tderz It makes sense to explain the order of moves with a real example. Here is a sequence how this shape occurs frequently in games:
Black wants to make White overconcentrated on the right side, e.g. there might be a small white wall (too) nearby.
(Only) In that case it does not matter if White is made even stronger by the black sacrifice - and - any chance of attacking White - is lost.
Of course White might try and resist otherwise.
Of course, White must capture the black stone . However, before doing that he still can play two useful kikashi - and - only in the right order. Kikashi is all about timing. This is an easy problem and kikashi/timing problems belong to the most difficult problems in Go.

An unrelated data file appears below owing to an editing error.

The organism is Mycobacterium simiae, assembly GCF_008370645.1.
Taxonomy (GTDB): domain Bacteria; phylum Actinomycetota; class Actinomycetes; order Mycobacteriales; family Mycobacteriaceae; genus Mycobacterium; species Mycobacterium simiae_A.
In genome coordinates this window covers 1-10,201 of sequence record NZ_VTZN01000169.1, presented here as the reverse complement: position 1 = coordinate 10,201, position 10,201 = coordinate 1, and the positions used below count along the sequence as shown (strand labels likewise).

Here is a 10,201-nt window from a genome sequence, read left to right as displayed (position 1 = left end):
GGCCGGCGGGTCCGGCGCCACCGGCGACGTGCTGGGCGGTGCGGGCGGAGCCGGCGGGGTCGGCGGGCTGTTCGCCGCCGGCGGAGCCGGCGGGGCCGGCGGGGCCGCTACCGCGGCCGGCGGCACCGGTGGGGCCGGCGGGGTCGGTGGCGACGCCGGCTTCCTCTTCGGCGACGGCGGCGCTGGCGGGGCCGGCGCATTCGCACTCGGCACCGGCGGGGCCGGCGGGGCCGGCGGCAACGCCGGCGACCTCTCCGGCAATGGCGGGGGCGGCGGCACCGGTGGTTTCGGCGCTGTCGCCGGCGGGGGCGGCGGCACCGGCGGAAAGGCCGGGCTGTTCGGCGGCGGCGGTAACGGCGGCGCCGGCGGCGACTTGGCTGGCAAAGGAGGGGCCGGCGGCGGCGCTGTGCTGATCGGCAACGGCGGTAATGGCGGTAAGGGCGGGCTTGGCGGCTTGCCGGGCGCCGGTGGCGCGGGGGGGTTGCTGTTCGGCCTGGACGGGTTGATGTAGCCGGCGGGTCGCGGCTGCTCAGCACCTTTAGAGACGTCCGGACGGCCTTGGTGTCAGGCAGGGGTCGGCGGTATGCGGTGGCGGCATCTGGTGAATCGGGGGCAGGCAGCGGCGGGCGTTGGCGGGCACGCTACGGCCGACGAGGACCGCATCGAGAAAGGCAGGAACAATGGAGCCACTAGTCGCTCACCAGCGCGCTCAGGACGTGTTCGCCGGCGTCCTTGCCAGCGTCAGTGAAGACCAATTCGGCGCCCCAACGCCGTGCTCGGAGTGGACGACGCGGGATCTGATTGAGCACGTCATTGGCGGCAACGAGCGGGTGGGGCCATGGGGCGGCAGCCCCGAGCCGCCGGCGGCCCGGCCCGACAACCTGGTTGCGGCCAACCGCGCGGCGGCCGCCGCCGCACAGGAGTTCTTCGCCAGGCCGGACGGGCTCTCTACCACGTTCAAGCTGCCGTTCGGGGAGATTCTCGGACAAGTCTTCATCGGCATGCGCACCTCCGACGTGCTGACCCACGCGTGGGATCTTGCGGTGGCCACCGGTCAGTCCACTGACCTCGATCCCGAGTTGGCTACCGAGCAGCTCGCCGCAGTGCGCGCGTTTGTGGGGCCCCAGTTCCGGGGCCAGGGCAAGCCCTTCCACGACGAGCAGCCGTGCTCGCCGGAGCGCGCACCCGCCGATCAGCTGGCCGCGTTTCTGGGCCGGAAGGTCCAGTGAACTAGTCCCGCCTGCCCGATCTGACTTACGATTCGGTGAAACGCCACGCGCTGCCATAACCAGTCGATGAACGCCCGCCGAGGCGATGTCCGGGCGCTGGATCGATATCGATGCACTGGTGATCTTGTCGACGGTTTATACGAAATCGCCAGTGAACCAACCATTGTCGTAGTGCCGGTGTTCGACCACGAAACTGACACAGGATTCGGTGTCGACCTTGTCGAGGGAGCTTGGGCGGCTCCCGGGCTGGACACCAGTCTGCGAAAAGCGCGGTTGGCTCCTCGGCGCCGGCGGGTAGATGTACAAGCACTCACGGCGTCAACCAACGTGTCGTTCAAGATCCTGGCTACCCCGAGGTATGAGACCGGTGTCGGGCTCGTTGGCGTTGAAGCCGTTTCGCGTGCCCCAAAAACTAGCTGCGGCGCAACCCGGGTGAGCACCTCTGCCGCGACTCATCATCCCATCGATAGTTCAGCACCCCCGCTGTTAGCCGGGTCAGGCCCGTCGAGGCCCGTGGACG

after the - exchange would not work, because (at ) would not be atari anymore.
The wall is now much too close to , .
That this is not only an academic exercise is shown by the aji around a, after which White could threaten to put the stone in motion (life) or - after Black defends around b, do something else useful with the stones around a.
Charles See also attach-crosscut corner patterns. I wouldn't call the crosscut a real 'joseki': it is an example of a contextual sequence.